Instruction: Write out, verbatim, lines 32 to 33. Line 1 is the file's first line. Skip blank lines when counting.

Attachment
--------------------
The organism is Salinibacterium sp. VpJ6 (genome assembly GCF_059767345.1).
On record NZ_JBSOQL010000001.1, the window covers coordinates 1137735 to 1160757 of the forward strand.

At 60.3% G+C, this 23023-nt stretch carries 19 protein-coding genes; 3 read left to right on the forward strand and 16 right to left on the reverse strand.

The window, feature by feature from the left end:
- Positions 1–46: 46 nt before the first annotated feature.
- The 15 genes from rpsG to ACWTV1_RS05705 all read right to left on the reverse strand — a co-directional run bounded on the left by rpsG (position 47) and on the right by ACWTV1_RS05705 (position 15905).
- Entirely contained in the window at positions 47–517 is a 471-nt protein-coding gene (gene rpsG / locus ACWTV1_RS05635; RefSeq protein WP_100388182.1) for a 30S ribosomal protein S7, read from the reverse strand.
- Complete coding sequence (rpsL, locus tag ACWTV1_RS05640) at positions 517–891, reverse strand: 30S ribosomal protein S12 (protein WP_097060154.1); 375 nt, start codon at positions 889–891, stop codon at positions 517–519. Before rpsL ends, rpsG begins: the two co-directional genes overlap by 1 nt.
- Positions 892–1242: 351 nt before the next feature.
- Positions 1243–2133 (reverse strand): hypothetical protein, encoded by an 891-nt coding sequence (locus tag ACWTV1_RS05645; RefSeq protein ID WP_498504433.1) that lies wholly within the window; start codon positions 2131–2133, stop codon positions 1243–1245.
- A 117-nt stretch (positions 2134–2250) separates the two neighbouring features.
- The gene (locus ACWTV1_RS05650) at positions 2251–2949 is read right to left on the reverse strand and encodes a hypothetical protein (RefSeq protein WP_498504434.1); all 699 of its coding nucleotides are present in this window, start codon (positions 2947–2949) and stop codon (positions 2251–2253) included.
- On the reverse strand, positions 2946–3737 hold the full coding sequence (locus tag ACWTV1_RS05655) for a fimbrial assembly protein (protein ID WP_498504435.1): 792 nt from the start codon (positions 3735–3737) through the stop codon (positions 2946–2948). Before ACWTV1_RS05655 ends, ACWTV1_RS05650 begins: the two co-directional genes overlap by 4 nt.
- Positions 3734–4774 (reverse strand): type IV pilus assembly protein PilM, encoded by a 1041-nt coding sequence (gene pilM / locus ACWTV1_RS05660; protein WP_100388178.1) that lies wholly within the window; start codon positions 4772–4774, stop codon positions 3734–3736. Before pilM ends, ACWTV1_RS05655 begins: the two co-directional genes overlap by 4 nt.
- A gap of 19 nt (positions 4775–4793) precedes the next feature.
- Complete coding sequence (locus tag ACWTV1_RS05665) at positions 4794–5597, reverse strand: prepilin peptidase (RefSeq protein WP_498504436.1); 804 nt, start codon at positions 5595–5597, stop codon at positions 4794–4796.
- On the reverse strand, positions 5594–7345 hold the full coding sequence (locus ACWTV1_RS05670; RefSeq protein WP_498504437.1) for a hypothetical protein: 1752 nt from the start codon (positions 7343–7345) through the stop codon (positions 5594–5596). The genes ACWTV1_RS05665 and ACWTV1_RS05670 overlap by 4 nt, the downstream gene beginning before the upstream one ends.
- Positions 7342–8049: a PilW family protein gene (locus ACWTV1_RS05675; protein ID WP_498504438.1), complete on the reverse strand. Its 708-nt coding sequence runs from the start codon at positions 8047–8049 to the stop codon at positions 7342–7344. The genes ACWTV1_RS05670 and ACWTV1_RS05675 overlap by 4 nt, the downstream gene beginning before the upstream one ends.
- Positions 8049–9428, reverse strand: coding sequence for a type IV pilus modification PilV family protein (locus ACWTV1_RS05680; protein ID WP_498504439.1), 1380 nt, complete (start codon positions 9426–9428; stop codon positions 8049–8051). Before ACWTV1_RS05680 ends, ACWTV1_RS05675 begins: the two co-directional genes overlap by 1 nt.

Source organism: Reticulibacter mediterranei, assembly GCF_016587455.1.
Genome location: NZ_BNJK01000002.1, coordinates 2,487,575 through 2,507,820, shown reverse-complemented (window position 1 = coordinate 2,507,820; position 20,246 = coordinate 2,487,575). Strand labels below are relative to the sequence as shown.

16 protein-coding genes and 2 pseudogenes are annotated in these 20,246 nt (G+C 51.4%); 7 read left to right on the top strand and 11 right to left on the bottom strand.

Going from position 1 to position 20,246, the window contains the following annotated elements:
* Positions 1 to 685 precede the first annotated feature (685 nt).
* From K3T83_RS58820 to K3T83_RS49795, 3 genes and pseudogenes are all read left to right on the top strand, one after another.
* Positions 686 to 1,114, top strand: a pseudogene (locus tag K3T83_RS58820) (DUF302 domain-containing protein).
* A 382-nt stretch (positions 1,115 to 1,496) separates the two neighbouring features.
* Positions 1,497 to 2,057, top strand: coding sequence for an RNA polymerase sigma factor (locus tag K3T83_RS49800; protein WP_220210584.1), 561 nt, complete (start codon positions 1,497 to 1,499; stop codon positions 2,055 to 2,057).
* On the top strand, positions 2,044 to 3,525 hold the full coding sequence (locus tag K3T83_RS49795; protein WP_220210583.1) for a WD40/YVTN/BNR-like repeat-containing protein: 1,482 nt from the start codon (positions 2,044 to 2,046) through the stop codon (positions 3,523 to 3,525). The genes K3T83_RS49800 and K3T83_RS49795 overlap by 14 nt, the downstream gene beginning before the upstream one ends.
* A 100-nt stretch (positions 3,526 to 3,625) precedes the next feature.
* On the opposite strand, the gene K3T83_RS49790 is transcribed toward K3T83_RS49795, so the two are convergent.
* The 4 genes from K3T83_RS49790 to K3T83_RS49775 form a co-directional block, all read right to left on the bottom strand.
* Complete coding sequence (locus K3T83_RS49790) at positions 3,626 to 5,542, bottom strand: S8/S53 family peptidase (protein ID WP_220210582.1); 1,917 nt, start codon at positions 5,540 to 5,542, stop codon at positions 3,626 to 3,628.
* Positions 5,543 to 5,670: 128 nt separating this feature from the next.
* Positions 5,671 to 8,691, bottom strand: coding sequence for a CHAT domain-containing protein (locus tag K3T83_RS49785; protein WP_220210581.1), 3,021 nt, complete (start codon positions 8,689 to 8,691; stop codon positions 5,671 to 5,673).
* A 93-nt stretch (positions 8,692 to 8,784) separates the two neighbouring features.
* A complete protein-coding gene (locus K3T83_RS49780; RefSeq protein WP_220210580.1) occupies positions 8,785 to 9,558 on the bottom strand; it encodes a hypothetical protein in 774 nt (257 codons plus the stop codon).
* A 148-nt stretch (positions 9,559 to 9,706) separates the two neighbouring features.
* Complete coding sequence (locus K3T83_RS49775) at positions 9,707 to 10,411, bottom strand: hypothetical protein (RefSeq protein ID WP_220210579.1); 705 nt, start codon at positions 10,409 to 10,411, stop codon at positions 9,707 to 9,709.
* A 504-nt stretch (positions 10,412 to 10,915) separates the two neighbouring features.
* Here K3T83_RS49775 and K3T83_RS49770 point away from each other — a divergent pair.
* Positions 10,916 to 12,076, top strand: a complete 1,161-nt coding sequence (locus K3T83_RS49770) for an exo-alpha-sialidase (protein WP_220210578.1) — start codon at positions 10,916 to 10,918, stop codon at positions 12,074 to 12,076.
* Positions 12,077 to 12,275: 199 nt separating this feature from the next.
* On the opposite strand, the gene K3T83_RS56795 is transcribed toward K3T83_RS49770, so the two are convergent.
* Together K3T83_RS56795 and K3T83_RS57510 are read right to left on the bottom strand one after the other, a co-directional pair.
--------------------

* The 4 genes from K3T83_RS49790 to K3T83_RS49775 form a co-directional block, all read right to left on the bottom strand.
* Complete coding sequence (locus K3T83_RS49790) at positions 3,626 to 5,542, bottom strand: S8/S53 family peptidase (protein ID WP_220210582.1); 1,917 nt, start codon at positions 5,540 to 5,542, stop codon at positions 3,626 to 3,628.